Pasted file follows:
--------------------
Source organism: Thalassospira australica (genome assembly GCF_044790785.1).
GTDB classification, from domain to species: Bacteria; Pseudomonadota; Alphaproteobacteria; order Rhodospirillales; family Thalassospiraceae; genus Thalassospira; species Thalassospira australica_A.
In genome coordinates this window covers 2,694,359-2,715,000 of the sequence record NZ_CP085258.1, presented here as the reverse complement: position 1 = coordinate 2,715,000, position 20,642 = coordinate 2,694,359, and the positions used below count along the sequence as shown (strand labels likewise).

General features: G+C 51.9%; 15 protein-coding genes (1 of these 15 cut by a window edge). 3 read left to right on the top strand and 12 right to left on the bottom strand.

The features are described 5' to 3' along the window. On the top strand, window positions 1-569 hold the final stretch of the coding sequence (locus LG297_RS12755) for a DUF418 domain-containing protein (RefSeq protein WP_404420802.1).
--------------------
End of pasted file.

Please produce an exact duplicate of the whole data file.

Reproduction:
Source organism: Thalassospira australica (genome assembly GCF_044790785.1).
GTDB classification, from domain to species: Bacteria; Pseudomonadota; Alphaproteobacteria; order Rhodospirillales; family Thalassospiraceae; genus Thalassospira; species Thalassospira australica_A.
In genome coordinates this window covers 2,694,359-2,715,000 of the sequence record NZ_CP085258.1, presented here as the reverse complement: position 1 = coordinate 2,715,000, position 20,642 = coordinate 2,694,359, and the positions used below count along the sequence as shown (strand labels likewise).

General features: G+C 51.9%; 15 protein-coding genes (1 of these 15 cut by a window edge). 3 read left to right on the top strand and 12 right to left on the bottom strand.

The features are described 5' to 3' along the window. On the top strand, window positions 1-569 hold the final stretch of the coding sequence (locus LG297_RS12755) for a DUF418 domain-containing protein (RefSeq protein WP_404420802.1).